“With excess saving they can afford more of everything,” Jason Furman, a Harvard economist and former Obama administration official, wrote this week.
Although companies are increasing the supply of many products to satisfy rising demand, they may not always be able to keep up. One unknown, as Neil points out, is how many people have decided that they prefer the slower pace of pandemic life and choose not to return to full-time work. A lower labor supply could lead to more competition for workers and to wage increases that would translate into price increases.
If inflation remains elevated for months, it could feed on itself. Companies would increase prices, to cover the higher cost of raw materials. Workers would ask for wage increases, to maintain their buying power. The Federal Reserve might then need to raise interest rates to prevent an inflationary spiral, and rapid rate increase has caused recessions in the past.
Furman has called the chances of persistent inflation “under appreciated.”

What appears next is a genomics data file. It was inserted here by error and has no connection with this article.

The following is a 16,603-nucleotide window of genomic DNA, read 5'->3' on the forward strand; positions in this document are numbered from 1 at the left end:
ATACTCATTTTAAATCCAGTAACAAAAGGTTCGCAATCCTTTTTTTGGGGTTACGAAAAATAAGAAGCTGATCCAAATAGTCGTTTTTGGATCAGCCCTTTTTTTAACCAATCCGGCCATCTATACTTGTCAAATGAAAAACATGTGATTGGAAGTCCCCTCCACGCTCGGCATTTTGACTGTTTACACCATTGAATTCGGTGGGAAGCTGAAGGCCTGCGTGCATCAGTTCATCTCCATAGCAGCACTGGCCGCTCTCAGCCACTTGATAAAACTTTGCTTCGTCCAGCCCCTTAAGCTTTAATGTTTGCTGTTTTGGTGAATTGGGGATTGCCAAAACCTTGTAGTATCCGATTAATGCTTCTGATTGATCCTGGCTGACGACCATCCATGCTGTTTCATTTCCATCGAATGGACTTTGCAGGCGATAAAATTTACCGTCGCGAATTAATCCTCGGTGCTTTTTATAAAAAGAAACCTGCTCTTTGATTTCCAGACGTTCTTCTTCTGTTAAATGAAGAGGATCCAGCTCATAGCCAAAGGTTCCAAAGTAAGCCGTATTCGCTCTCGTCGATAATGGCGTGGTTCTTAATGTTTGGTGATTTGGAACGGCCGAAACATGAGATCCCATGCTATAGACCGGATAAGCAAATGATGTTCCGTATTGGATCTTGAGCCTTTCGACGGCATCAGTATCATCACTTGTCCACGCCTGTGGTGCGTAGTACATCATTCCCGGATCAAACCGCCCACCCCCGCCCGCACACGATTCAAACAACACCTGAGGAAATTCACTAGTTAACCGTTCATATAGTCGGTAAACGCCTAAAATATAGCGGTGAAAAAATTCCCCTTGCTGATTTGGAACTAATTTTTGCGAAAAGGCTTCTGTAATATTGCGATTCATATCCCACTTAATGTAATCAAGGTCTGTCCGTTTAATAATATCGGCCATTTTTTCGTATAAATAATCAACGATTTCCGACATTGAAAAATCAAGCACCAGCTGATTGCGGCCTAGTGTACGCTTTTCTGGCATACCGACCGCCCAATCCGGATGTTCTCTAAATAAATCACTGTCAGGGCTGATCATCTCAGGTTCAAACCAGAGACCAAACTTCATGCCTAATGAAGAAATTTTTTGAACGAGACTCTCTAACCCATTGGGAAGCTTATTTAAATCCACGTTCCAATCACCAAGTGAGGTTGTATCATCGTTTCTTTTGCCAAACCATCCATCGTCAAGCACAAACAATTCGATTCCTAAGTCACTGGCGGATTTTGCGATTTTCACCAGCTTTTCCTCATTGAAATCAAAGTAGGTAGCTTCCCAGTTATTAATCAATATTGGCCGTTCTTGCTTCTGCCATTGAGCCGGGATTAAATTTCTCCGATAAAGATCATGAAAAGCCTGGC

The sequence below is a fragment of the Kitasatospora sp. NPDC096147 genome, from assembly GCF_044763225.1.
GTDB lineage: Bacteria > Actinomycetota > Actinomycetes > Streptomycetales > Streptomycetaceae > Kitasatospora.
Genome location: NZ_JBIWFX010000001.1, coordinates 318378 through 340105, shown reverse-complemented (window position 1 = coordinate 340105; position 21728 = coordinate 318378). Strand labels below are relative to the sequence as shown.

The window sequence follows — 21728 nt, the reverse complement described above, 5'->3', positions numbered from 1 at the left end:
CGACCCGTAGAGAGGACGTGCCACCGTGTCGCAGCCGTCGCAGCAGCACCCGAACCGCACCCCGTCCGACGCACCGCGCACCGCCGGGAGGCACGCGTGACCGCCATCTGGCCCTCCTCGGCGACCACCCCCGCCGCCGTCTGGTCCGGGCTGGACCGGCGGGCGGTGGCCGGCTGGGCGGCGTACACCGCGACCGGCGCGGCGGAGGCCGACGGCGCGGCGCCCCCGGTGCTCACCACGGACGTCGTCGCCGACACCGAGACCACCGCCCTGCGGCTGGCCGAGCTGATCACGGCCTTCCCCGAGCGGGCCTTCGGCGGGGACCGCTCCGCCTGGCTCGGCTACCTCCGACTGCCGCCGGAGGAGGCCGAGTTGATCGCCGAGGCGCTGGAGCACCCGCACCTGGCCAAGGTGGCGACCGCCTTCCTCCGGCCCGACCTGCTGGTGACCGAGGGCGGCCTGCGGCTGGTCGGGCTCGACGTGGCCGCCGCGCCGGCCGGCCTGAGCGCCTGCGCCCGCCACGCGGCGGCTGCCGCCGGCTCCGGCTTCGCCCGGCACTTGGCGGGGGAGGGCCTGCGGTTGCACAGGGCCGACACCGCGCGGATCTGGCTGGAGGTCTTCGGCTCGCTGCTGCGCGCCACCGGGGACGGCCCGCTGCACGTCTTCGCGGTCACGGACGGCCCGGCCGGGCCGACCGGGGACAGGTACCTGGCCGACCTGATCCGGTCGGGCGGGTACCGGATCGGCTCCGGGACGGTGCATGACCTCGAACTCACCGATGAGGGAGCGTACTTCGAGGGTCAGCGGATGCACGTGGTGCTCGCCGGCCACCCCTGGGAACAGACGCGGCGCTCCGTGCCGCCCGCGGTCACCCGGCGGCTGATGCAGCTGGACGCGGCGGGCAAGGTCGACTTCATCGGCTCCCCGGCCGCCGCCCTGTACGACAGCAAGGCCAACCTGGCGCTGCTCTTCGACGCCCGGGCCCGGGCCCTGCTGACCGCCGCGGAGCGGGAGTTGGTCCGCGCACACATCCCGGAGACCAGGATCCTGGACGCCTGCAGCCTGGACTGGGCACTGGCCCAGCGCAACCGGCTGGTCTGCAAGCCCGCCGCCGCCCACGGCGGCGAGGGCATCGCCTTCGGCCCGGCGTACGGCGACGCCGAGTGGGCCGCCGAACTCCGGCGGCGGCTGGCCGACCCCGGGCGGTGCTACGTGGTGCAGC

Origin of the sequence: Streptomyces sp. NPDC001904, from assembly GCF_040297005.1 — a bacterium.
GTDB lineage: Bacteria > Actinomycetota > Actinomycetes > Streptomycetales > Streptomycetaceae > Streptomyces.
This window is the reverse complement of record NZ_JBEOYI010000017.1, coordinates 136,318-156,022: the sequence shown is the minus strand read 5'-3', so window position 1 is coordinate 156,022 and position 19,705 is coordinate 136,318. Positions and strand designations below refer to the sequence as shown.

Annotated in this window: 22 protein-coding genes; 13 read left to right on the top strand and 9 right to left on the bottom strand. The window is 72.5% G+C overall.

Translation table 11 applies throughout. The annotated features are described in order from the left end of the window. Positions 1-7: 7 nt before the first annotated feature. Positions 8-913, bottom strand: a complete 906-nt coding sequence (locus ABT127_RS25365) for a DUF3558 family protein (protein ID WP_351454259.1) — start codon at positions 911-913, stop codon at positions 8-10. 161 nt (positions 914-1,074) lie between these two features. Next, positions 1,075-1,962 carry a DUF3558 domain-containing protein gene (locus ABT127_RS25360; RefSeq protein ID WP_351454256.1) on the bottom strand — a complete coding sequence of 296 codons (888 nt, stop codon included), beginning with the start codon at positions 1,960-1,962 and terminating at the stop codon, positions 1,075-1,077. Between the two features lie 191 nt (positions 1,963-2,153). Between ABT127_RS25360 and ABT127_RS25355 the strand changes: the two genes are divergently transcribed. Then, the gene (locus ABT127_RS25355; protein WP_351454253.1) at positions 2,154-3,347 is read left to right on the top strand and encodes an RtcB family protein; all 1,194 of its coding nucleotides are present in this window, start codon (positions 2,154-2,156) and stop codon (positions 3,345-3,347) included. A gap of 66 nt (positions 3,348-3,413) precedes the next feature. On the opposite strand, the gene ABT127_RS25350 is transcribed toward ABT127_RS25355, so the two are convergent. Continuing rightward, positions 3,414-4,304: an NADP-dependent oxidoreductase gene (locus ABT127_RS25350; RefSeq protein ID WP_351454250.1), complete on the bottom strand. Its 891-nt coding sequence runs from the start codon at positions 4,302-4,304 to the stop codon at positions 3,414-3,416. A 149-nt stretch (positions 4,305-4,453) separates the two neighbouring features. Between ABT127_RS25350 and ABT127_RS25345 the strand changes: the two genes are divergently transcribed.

The low-inflation scenario
But you can also tell a plausible story about why inflation won’t last. This is the scenario that most officials at the Fed and in the Biden administration consider to be more likely.
One reason to be skeptical about dire inflation warnings is that economists have repeatedly overestimated the risks of inflation in the 21st century. And several features of the modern American economy seem to restrain inflation. Global competition is one, Powell has argued. Another is American workers’ relative lack of bargaining power, which means that companies can often wait out temporary price spikes without increasing wages.
Fed officials believe that these larger forces will prove more powerful than the short-term disruptions from the economy’s post-pandemic reopening. (Neil has written a helpful explainer on this subject.)
Already, there is some evidence to support the Fed’s sanguine view. Some companies have responded to higher prices, and to the opportunity to make higher profits, by increasing output. To take one example, lumber prices, after rising sharply, are now falling. “As the economy is opening back up again, prices are now moving back toward normal levels in leisure, hospitality, airfare and the like,” Janet Yellen, the Treasury secretary, said in a Senate hearing yesterday.